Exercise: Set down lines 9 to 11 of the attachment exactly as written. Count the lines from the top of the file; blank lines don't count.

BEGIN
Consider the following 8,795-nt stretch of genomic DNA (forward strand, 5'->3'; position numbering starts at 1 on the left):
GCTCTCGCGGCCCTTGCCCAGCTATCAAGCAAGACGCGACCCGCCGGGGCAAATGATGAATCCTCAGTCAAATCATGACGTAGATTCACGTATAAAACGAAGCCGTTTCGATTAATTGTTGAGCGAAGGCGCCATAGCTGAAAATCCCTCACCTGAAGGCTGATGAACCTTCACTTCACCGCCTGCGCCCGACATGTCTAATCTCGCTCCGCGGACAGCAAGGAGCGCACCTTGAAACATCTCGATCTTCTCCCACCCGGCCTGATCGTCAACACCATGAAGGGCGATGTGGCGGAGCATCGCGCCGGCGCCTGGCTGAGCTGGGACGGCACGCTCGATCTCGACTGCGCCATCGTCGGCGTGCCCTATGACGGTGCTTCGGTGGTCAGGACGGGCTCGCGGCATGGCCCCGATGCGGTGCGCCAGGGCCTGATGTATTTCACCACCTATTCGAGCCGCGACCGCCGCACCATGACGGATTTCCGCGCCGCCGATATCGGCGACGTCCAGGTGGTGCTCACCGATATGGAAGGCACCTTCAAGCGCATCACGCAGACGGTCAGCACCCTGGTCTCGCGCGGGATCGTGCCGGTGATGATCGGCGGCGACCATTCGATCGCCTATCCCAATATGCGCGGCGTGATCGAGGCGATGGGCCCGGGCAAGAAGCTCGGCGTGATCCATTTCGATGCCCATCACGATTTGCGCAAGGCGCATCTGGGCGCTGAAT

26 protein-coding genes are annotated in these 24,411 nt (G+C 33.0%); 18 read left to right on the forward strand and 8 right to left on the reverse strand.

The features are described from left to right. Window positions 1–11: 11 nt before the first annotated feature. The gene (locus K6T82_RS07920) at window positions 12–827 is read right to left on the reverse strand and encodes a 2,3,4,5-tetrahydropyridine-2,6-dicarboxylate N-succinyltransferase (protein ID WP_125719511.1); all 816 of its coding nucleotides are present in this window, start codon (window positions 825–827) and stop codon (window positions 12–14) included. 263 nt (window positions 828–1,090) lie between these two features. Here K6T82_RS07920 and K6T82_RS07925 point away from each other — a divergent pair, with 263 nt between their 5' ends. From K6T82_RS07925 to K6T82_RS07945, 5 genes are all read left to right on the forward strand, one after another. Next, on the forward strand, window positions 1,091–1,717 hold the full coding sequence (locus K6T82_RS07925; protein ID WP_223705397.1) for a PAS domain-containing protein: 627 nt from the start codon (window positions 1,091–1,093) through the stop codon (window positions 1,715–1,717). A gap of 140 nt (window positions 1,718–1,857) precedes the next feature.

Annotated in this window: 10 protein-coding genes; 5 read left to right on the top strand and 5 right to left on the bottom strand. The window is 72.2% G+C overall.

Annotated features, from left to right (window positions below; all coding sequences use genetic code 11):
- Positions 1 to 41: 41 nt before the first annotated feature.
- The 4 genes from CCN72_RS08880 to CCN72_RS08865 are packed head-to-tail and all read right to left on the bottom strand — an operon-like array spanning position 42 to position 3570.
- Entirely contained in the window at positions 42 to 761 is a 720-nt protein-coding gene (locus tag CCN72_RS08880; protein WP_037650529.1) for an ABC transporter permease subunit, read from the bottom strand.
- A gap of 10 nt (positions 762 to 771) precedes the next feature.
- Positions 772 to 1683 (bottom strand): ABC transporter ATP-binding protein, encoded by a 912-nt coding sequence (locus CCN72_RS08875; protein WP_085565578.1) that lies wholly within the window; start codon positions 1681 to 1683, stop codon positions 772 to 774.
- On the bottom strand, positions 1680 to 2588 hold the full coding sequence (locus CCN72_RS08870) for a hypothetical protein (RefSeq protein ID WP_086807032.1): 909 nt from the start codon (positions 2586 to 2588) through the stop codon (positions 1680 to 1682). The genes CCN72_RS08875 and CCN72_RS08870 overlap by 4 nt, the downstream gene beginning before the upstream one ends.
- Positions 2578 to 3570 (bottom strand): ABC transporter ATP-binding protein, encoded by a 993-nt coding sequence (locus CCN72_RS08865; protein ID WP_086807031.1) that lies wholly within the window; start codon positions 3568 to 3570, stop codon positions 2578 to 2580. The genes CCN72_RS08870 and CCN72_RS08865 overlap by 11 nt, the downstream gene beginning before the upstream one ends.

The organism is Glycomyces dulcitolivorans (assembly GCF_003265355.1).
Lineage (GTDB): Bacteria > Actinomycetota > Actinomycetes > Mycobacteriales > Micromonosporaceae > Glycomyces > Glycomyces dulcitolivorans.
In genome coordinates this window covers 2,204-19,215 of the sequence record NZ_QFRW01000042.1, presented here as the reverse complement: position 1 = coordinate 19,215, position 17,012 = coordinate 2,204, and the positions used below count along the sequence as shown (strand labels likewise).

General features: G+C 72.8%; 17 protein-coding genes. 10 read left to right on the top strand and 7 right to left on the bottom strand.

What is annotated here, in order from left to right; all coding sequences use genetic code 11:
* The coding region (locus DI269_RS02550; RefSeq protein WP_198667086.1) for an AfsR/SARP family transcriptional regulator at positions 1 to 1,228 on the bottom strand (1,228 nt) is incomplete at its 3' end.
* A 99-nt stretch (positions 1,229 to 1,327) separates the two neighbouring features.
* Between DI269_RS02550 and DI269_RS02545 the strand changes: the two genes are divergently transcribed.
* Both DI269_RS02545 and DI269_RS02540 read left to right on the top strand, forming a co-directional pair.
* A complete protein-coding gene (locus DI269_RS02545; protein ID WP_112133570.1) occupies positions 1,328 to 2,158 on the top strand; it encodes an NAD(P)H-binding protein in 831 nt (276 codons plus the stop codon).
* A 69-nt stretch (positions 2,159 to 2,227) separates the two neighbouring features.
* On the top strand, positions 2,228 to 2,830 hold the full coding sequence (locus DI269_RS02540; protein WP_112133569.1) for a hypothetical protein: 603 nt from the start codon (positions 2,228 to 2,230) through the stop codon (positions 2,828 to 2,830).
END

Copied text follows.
- Entirely contained in the window at positions 42 to 761 is a 720-nt protein-coding gene (locus tag CCN72_RS08880; protein WP_037650529.1) for an ABC transporter permease subunit, read from the bottom strand.
- A gap of 10 nt (positions 762 to 771) precedes the next feature.
- Positions 772 to 1683 (bottom strand): ABC transporter ATP-binding protein, encoded by a 912-nt coding sequence (locus CCN72_RS08875; protein WP_085565578.1) that lies wholly within the window; start codon positions 1681 to 1683, stop codon positions 772 to 774.